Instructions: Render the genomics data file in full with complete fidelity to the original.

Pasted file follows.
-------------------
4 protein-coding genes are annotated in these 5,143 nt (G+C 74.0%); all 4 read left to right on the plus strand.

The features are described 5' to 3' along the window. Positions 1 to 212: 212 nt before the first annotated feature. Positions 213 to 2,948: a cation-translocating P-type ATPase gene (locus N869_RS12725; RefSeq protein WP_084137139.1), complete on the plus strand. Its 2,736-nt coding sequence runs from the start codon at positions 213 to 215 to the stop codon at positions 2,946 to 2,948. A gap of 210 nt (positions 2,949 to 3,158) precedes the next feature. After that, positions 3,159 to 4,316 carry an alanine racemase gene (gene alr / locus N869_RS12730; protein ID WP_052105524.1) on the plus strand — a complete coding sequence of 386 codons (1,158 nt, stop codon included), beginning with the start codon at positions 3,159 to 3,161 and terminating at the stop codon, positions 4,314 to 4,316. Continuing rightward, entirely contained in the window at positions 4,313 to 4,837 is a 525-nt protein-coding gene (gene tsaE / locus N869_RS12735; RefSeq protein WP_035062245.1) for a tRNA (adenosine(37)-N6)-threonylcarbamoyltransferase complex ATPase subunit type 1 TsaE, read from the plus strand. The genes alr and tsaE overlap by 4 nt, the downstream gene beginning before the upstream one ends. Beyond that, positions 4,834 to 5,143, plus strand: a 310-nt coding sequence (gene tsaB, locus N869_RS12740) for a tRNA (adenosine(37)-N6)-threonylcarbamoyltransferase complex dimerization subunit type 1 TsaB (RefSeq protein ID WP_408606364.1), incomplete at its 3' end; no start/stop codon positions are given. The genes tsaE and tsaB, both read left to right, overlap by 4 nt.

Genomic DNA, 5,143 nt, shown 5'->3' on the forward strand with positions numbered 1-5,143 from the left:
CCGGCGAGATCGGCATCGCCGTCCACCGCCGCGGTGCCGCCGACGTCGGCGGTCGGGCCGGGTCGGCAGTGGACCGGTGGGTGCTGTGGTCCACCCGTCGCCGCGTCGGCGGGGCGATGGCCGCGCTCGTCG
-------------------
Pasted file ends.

4 protein-coding genes are annotated in these 5,143 nt (G+C 74.0%); all 4 read left to right on the plus strand.

The features are described 5' to 3' along the window. Positions 1 to 212: 212 nt before the first annotated feature. Positions 213 to 2,948: a cation-translocating P-type ATPase gene (locus N869_RS12725; RefSeq protein WP_084137139.1), complete on the plus strand. Its 2,736-nt coding sequence runs from the start codon at positions 213 to 215 to the stop codon at positions 2,946 to 2,948. A gap of 210 nt (positions 2,949 to 3,158) precedes the next feature. After that, positions 3,159 to 4,316 carry an alanine racemase gene (gene alr / locus N869_RS12730; protein ID WP_052105524.1) on the plus strand — a complete coding sequence of 386 codons (1,158 nt, stop codon included), beginning with the start codon at positions 3,159 to 3,161 and terminating at the stop codon, positions 4,314 to 4,316. Continuing rightward, entirely contained in the window at positions 4,313 to 4,837 is a 525-nt protein-coding gene (gene tsaE / locus N869_RS12735; RefSeq protein WP_035062245.1) for a tRNA (adenosine(37)-N6)-threonylcarbamoyltransferase complex ATPase subunit type 1 TsaE, read from the plus strand. The genes alr and tsaE overlap by 4 nt, the downstream gene beginning before the upstream one ends. Beyond that, positions 4,834 to 5,143, plus strand: a 310-nt coding sequence (gene tsaB, locus N869_RS12740) for a tRNA (adenosine(37)-N6)-threonylcarbamoyltransferase complex dimerization subunit type 1 TsaB (RefSeq protein ID WP_408606364.1), incomplete at its 3' end; no start/stop codon positions are given. The genes tsaE and tsaB, both read left to right, overlap by 4 nt.

Genomic DNA, 5,143 nt, shown 5'->3' on the forward strand with positions numbered 1-5,143 from the left:
CCGGCGAGATCGGCATCGCCGTCCACCGCCGCGGTGCCGCCGACGTCGGCGGTCGGGCCGGGTCGGCAGTGGACCGGTGGGTGCTGTGGTCCACCCGTCGCCGCGTCGGCGGGGCGATGGCCGCGCTCGTCG